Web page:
One brand that gained slow but steady ground was Volvo.  Starting with their rather antique-looking PV444 in 1956, Volvo soon gained a following for their reliable, well-built cars with excellent handling was a bonus.  The brand slowly burnished its reputation by keeping the same layout but making gradual improvements as the production run of the PV444 and its successor the PV544 stretched out over the years.  Meanwhile, uncharacteristic of Volvo’s staid reputation, the company was developing a sports car in an attempt to capture more of the American and European marketplaces.  Work started in 1957 on the P1800 and culminated in the first P1800 leaving British body maker Jensen’s facility in September of 1960.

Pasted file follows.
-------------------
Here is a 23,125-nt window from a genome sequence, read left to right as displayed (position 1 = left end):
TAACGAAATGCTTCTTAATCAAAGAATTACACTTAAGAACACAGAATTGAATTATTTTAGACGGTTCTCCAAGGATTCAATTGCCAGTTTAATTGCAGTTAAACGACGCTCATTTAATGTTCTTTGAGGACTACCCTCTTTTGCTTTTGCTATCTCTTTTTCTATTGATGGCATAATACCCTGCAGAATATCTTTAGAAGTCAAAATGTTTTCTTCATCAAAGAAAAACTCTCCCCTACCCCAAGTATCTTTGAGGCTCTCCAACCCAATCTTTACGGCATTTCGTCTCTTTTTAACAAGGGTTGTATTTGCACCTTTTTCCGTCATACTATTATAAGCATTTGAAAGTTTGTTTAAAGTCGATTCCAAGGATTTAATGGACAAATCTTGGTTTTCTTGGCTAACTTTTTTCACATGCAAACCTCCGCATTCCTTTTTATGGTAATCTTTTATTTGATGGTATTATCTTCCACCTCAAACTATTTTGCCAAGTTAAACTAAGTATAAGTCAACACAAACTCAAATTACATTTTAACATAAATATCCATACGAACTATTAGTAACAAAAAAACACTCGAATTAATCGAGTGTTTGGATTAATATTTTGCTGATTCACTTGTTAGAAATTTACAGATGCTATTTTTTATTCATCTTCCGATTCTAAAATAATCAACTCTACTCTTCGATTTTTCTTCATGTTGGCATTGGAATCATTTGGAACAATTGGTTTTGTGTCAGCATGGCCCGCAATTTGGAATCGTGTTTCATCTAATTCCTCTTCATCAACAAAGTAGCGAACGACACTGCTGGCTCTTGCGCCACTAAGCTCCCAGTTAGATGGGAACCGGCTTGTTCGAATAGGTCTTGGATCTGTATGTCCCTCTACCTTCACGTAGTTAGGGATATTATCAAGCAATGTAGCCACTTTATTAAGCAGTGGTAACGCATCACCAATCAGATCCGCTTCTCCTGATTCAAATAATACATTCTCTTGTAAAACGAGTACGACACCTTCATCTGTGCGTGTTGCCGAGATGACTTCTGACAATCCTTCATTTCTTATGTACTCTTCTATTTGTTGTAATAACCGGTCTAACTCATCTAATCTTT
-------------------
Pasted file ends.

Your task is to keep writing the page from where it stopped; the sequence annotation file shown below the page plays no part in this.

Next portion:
This quirky little car was marketed as a sporty 2+2, although you would have to search up a pair of Lilliputians to find individuals who could fit comfortably in the back seat.  The car’s drivetrain was the standard Volvo B18 inline-four-cylinder engine with an impressively stout five main bearings.  Belting out 100 horsepower and backed by, initially, a four-speed manual, the running gear was rock solid.  From 1963 on, customers could have that four-speed manual, a four-speed manual with overdrive, or a three-speed automatic transmission.  This aerodynamic car was naturally a long-legged driver’s car of the first order.  Build quality also improved once body construction was moved from Jensen to Volvo’s plant in Gothenburg in 1963.  The engine was also punched out to 2.0 liters of displacement and was able to produce 118 horsepower.  The improvements brought about a slight name change to P1800S.